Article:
At the Gordon lab at Stanford University, something most people consider a pest are the stars of the show. Dr. Deborah Gordon and her team study the collective behavior of ant colonies in settings around the world.
While still a graduate student she began studying red harvester ants in an area of New Mexico and has continued to study these colonies for close to thirty years. With this dedication to these particular colonies she was able to trace the parentage of four generations of groups of ants from one original queen. What is fascinating is that these colonies are so spread apart they have no interactions but they behave in similar manners in terms of resource management.
When resources are scarce these ants use a system for managing foraging that the researchers at the Gordon lab have dubbed the “Anternet” as the process resembles the way the early internet controlled the flow of data. This and other observed behaviors are based on the interactions of ants as a collective, there is no one ant in charge of a colony instead the individuals use smell to produce a network. This network has been proposed to work similar to the human brain with the ants mimicking neurons, and perhaps differences in human brains could be due to similar resource management styles of different types of colonies.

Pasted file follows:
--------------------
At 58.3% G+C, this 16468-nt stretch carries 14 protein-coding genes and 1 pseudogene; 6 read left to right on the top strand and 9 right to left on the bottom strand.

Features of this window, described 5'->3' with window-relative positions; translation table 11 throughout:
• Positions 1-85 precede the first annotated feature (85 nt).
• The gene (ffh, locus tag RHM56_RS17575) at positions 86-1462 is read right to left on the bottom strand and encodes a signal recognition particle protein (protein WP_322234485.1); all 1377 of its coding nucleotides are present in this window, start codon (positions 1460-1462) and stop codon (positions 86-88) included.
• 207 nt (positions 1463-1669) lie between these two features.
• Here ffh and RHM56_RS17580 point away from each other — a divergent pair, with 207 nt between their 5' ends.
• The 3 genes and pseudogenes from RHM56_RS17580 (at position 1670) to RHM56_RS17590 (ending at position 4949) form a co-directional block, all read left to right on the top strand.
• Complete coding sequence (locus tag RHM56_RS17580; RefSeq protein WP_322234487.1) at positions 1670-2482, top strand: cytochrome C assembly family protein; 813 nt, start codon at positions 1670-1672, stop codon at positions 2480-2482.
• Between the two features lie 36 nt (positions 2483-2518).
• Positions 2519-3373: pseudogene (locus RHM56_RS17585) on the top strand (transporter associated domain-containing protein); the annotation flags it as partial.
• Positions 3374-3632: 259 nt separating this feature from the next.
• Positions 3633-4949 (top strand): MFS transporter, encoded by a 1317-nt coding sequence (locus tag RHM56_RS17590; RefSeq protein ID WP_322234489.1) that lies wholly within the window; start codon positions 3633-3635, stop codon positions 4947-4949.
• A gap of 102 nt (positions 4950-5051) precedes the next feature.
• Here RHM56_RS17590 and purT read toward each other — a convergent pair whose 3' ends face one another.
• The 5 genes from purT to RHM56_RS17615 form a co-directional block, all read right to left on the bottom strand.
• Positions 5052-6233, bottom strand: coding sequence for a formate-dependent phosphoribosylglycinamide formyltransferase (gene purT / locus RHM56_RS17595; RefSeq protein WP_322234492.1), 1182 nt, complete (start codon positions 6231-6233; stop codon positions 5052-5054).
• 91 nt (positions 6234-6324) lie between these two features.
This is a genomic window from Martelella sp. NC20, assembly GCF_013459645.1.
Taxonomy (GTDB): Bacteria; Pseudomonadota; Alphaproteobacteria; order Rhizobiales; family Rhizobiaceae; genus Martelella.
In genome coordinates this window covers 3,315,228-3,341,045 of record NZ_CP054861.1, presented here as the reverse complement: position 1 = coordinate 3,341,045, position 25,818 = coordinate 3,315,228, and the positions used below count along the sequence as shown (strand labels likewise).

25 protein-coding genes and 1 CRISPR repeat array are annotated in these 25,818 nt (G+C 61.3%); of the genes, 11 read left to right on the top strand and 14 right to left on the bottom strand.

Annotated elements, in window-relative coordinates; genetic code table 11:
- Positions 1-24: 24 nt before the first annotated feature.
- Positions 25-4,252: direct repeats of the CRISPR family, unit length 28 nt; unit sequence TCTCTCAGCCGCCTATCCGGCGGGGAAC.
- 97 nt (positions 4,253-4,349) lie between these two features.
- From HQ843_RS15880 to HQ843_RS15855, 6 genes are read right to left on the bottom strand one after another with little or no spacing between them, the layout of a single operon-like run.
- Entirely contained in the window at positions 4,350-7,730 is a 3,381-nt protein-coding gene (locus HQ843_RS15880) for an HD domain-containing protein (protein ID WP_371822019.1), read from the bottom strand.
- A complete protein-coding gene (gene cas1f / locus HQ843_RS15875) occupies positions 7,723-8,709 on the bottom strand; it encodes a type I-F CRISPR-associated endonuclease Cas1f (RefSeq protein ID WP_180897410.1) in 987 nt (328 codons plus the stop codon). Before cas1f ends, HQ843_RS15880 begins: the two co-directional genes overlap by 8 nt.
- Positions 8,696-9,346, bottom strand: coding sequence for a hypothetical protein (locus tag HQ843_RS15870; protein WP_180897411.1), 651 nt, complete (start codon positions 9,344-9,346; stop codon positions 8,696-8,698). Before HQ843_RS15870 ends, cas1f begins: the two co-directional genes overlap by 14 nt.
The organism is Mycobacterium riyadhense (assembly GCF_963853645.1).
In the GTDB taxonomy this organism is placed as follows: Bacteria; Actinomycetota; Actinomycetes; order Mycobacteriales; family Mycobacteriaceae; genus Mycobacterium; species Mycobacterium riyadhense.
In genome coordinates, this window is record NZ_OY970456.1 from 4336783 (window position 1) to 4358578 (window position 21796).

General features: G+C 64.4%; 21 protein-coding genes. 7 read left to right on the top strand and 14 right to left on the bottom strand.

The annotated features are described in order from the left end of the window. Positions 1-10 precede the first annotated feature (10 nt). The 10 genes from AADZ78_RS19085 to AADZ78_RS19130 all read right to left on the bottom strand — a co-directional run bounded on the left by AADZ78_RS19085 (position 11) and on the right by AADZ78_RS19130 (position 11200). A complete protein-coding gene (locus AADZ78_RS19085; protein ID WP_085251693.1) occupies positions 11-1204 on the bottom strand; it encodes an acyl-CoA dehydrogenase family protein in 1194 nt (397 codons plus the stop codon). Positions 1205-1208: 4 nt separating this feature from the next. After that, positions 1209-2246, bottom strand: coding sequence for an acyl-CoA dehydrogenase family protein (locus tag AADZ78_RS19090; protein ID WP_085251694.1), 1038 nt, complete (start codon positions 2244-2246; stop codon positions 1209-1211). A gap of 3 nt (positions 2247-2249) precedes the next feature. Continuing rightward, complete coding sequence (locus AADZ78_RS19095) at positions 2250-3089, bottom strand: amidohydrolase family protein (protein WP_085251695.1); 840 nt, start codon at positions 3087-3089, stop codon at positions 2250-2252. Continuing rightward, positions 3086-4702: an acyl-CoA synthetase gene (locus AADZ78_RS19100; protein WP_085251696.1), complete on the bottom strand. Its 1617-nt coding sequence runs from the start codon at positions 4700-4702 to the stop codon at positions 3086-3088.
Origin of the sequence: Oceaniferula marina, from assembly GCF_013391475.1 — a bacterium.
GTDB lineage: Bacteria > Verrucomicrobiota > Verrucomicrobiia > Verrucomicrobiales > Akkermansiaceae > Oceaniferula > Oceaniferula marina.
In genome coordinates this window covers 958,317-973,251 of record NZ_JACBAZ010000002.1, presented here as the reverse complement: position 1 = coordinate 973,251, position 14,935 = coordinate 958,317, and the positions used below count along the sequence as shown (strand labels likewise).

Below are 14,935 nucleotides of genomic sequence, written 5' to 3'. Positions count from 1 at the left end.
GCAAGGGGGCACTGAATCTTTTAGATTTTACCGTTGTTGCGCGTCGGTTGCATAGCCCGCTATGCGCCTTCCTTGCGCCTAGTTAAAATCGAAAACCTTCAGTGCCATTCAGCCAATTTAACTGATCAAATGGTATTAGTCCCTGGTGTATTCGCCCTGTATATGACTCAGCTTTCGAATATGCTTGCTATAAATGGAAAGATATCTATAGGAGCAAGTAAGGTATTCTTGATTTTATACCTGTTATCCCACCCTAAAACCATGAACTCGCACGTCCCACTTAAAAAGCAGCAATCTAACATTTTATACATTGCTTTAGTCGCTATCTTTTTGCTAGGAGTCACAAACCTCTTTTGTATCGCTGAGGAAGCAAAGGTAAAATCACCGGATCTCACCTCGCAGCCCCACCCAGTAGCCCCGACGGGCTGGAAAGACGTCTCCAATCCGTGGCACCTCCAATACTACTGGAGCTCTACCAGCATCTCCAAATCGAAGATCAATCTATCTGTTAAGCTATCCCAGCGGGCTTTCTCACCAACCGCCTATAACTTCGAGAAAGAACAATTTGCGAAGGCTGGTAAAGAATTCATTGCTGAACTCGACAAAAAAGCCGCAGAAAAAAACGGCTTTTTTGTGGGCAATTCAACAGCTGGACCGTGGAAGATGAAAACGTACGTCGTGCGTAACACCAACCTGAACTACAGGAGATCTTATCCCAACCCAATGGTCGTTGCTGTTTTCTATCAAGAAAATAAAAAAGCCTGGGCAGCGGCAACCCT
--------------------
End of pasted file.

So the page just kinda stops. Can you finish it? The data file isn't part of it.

Gordon’s work has also looked at how ants use expandable search networks that change depending on the number of ants present and the size of the area they are searching. The idea of collective searching has been proposed for use in robotics for exploration of other planets as well as search and rescue efforts.
In 2014 Dr. Gordon designed an experiment that was sent to the International Space Station to see what effects microgravity have on the collective search efforts of ants and the results of that study were published in 2015. At the same time a citizen science project was launched designed to engage students in collaborative study of ants with others around the world.
Written by Angela Goad